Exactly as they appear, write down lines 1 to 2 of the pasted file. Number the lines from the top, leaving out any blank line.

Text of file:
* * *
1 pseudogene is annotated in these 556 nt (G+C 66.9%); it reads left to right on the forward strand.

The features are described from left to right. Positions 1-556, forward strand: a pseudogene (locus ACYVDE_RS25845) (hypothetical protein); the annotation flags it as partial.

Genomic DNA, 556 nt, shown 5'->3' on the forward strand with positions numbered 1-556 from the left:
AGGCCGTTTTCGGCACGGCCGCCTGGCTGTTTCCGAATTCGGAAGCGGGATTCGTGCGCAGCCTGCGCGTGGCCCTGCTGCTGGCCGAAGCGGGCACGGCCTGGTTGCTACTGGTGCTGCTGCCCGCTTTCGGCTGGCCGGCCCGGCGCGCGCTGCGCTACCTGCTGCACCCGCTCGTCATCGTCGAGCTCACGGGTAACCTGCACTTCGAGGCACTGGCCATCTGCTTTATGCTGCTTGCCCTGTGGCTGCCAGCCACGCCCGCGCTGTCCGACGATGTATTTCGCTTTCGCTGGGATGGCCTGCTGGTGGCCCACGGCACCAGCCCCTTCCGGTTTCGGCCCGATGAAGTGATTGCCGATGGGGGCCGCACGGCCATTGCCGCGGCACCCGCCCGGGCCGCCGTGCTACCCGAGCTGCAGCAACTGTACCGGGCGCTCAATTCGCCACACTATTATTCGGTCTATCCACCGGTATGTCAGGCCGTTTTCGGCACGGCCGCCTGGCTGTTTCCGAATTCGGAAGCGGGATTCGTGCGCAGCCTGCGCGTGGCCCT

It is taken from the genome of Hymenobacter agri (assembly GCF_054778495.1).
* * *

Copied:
1 pseudogene is annotated in these 556 nt (G+C 66.9%); it reads left to right on the forward strand.

The features are described from left to right. Positions 1-556, forward strand: a pseudogene (locus ACYVDE_RS25845) (hypothetical protein); the annotation flags it as partial.